5 people you should NOT talk to about work stress


Image: Thinkstock | CreatasImage: Thinkstock | Creatas

Whom do you turn to for support and encouragement when a shift becomes too stressful to handle? The nursing profession is difficult enough—especially when you try to go it alone. It’s imperative that you find someone at work who can support you when you’re feeling low and rejoice with you when you’re feeling ecstatic.

But let’s get real — opening up to the wrong people at work could have unfortunate consequences. Check out these five people you should NOT talk to about work stress—and why.

1. A coworker who is known to gossip
Unless you want your business spread around the unit and to your boss, keep it to yourself.  Instead, reach out to someone you know you can safely vent to (and who can keep you from insanity!). He or she can also spare you from taking it out on a patient who has you on your last nerve.

2. Your nurse manager or supervisor
It may not be a good idea to open up to someone in a supervisory position unless it’s a situation that warrants an intervention. Your venting may be used against you. Venting should be shared with people who can commiserate with and support you.

3. Nursing administration
Unless your complaints can be used to create change, it’s best to keep them to yourself. Fairly often, administration is so far removed from the front lines that what we feel is a logical complaint will seem frivolous to them. You don’t want to be viewed as a whiner.

4. A coworker who is known to backstab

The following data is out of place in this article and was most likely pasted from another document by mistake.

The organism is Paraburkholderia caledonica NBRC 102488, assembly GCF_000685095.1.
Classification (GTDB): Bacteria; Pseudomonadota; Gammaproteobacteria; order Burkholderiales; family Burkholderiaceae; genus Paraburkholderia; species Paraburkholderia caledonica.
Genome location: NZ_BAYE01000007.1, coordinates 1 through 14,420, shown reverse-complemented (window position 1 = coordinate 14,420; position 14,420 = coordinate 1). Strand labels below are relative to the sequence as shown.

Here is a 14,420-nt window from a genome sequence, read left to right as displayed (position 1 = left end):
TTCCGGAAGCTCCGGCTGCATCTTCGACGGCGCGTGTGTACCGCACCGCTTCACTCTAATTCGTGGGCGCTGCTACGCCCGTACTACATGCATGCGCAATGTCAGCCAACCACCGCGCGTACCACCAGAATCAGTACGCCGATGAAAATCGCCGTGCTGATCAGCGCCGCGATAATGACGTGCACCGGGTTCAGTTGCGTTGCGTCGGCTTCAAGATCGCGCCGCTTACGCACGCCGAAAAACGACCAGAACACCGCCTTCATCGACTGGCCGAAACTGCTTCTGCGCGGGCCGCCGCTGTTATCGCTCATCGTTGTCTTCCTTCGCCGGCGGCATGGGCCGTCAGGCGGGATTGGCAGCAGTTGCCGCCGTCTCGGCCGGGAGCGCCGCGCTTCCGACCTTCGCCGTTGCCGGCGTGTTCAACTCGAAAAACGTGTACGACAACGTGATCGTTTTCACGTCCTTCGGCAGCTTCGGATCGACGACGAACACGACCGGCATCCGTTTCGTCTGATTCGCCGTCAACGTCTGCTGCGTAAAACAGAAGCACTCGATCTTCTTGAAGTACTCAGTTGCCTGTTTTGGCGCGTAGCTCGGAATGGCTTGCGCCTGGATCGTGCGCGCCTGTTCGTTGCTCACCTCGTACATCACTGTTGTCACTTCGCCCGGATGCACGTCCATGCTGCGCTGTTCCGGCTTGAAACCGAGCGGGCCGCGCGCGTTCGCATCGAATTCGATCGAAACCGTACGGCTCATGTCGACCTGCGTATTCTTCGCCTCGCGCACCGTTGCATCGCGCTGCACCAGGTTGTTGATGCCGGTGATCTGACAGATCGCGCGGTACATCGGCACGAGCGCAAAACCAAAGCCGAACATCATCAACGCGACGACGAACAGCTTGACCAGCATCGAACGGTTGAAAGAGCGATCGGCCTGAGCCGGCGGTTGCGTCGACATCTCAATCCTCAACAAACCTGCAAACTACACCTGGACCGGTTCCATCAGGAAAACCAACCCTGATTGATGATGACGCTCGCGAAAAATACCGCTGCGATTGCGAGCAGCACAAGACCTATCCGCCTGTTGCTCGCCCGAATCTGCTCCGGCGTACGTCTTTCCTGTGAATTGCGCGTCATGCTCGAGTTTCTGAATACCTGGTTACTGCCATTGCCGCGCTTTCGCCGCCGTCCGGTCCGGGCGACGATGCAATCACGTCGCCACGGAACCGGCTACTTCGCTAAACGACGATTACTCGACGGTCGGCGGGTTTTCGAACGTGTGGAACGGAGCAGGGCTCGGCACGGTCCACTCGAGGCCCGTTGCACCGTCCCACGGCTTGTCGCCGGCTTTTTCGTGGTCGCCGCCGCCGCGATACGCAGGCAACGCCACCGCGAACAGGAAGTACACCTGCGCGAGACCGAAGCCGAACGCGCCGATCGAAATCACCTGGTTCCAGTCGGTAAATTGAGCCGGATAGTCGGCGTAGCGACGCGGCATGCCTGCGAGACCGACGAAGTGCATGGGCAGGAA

You remember the bully from elementary school, the one everyone feared and ran from? This is the same person you should avoid at work. Anyone who can turn your words against you and make you look like you don’t know how to handle your job should never hear about your problems.

5. Your patients
Nurses work in a profession, which means: Keep it professional. Your patients have enough problems of their own, and you don’t want them to think the unit is incompetent. They don’t need to hear about your stress at work. Your relationship with your patients is geared toward their healing, not yours.

Don’t find yourself burned by anyone you have opened up to. Remember HIPAA laws and never disclose patient information in public areas. If you need a safe place to unload built-up stress, make an appointment with a professional counselor. Sometimes support comes from the most unlikely of places.

Candace Finch, BSN, RN, is an orthopedic and bariatric nurse who, without the support of coworkers and friends, would have left nursing within the first year after graduation.

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